Parties: hate speech and conspiracy theories at meetings of Trump fans

The biggest surprise of Donald Trump's performance is that the former US President appears on stage on time.

Parties: hate speech and conspiracy theories at meetings of Trump fans

The biggest surprise of Donald Trump's performance is that the former US President appears on stage on time. As always, he talks at length, an hour and 45 minutes at a weekend conference of the right-wing camp near Washington. And as with every speech, he reels off the same heroic stories about himself from his time in the White House.

Applause flares up especially when Trump agitates against trans people or migrants. Otherwise, the program highlight of the multi-day conference ripples along. The "Conservative Political Action Conference" (CPAC) has now become a kind of official meeting of the Trump fan club, where it is mostly loud, sometimes shrill. The 76-year-old wants to go back to the White House - but what competitors does he have with the Republicans?

The CPAC now takes place twice a year - in recent years the meeting has become a gathering place for right-wing nationalists, conspiracy theorists and the religious right. Here Trump is the star. The ticket costs just under 300 US dollars (around 280 euros), and a number of additional events are extra. Tradition is an online poll of respondents - and the most intriguing question is who they would most like to see as the Republican nominee for the 2024 presidential election.

Rivals are conspicuous by their absence

It's not surprising that Trump is winning here - he made his bid for the candidacy public back in November. 62 percent vote for him - a little less than at the CPAC last summer in the metropolis of Dallas. His potential rival Ron DeSantis, governor of the state of Florida, came second with 20 percent. He didn't even show up at the CPAC - just like Trump's former Vice President Mike Pence, who is also said to have ambitions for the highest office in the state. He wasn't well liked at CPAC.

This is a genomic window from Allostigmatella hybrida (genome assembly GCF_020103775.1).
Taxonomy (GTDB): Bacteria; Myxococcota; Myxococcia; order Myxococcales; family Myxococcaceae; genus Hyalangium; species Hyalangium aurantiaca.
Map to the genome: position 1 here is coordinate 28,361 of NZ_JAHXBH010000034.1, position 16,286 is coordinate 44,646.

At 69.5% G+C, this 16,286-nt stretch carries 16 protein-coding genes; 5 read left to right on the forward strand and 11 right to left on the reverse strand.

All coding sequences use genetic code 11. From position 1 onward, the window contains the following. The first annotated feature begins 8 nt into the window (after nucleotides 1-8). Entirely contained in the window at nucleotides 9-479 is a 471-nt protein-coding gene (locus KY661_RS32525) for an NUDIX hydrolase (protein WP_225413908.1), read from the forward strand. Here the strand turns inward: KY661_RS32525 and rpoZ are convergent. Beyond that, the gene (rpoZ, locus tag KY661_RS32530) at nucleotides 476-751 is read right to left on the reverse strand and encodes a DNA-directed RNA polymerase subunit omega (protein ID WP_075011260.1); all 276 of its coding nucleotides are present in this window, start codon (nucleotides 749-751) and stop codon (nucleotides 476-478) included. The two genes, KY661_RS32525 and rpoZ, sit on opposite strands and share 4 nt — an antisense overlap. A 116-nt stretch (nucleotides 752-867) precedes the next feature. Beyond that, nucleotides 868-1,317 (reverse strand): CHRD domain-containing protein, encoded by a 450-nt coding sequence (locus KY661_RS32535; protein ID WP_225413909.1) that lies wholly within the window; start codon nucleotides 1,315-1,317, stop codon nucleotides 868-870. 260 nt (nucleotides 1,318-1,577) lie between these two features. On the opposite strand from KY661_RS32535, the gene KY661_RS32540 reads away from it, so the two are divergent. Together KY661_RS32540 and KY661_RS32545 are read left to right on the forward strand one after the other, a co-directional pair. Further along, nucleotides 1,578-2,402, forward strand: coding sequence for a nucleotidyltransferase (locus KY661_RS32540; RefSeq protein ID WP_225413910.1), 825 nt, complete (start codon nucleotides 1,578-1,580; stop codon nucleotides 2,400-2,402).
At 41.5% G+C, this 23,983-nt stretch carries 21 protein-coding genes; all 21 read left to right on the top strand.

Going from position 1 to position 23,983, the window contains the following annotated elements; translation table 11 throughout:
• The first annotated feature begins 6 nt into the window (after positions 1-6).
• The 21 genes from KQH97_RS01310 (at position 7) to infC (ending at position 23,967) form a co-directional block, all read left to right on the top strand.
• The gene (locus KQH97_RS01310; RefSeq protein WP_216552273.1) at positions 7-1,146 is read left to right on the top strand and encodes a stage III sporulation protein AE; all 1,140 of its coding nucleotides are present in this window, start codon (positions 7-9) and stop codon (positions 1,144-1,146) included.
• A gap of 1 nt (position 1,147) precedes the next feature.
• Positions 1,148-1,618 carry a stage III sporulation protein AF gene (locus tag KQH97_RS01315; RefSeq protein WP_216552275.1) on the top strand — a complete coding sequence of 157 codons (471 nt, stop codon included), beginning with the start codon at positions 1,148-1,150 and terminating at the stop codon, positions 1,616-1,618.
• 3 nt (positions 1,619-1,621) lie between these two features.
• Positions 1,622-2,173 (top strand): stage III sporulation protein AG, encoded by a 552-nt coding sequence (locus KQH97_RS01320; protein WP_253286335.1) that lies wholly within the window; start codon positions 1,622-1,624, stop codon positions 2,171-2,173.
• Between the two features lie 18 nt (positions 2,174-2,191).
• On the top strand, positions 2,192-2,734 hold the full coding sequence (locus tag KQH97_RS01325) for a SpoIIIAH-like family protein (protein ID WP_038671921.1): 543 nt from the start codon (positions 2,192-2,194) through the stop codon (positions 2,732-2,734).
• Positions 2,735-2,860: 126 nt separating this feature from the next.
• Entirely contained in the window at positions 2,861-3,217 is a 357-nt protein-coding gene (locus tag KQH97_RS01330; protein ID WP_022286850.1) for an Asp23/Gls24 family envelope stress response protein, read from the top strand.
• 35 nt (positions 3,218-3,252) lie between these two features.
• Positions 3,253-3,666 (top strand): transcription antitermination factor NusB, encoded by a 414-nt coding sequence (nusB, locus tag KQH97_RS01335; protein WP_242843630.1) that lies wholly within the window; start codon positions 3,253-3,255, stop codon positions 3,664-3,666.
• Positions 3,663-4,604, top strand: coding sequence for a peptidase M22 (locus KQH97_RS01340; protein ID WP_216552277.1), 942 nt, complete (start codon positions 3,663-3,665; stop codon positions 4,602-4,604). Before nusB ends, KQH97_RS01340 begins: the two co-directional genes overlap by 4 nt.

Perry Johnson still has five percent. "Perry who?" one or the other may ask. The Republican businessman made his presidential plans public a few days ago. However, his application is considered not very promising - even if the 75-year-old now appeared at the CPAC and at least some should have noticed positively. An even narrower 3 percent of the vote goes to the much better-known former UN ambassador Nikki Haley, who was then promoted to her prestigious post by Trump and began her campaign in February. She doesn't really get the audience at CPAC excited about her.

Almost like blasphemy

When the 51-year-old Republican indirectly attacks top dog Trump in her speech, the silence in the hall is almost palpable. If the name of the former governor of the state of South Carolina is mentioned in the huge conference hotel, it is not uncommon for people to boo. The fact that Haley is up against her former boss Trump may be a kind of blasphemy for some. "In our world, she's something of an establishment," says Regina from the city of Zionsville, Indiana. She is a Trump supporter and wears blue sunglasses with star-shaped lenses - the outfit is inspired by the US flag in red and white. She and her friend left the hall on purpose when Haley came on stage, says Regina.